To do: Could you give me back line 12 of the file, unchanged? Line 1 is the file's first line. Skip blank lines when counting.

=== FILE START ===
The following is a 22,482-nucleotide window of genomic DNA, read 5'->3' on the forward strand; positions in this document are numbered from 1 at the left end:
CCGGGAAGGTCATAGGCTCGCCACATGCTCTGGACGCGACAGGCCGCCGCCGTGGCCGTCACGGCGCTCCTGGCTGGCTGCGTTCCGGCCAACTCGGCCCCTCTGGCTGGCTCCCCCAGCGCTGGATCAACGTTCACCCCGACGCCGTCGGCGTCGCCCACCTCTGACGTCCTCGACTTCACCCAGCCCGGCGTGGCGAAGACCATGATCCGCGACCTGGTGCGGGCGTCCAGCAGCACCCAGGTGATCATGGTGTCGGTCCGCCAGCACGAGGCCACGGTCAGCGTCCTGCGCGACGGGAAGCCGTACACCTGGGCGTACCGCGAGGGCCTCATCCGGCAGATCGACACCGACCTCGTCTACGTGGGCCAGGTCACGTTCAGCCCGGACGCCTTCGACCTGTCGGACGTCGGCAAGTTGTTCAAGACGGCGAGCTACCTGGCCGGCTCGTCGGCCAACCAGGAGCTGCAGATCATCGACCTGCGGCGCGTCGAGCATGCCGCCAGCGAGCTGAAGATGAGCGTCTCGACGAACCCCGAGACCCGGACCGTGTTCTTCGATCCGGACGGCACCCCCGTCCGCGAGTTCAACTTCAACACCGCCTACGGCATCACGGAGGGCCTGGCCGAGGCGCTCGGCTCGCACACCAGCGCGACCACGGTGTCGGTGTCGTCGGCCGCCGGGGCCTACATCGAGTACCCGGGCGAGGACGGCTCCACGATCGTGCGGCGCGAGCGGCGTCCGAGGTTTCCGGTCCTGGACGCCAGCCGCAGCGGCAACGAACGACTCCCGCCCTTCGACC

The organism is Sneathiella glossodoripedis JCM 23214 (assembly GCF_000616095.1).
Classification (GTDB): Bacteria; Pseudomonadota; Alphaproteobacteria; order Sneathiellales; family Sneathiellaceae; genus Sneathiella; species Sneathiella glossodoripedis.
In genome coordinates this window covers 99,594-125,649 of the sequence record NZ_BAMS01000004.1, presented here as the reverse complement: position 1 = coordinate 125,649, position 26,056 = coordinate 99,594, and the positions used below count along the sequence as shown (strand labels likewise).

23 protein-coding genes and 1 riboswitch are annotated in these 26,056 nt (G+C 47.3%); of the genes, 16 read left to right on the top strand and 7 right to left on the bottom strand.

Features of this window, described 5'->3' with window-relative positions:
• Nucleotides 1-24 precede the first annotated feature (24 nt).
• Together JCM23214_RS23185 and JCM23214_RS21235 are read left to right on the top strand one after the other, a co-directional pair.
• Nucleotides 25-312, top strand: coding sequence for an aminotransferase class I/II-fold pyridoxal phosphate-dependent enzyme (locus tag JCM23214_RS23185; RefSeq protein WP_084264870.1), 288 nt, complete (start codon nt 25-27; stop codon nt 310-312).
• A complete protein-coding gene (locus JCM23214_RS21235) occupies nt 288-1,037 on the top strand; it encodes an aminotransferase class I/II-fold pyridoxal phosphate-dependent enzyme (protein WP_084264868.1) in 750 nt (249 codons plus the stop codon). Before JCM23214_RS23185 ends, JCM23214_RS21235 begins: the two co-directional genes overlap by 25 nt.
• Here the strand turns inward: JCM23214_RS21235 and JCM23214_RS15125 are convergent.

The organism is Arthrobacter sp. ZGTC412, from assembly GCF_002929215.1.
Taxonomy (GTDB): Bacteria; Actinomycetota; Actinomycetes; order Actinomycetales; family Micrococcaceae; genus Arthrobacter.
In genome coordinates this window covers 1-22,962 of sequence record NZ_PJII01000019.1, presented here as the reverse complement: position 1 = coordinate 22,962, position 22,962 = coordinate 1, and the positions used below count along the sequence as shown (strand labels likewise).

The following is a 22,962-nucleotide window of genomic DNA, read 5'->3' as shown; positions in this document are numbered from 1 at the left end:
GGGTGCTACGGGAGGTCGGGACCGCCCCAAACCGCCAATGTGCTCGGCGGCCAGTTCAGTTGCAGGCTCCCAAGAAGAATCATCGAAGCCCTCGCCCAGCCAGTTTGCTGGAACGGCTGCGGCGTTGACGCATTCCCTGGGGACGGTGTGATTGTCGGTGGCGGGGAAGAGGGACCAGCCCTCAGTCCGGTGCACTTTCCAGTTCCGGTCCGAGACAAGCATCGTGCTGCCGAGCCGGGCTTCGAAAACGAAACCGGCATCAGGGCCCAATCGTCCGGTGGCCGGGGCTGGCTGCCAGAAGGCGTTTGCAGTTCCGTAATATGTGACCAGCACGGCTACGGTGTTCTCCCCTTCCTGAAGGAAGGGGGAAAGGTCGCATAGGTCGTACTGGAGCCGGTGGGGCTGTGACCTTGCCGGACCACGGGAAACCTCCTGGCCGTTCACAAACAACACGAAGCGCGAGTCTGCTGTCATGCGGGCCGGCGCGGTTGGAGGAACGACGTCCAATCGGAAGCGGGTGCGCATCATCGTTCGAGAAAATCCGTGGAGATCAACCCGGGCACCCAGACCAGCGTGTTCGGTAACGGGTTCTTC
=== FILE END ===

• Here the strand turns inward: JCM23214_RS21235 and JCM23214_RS15125 are convergent.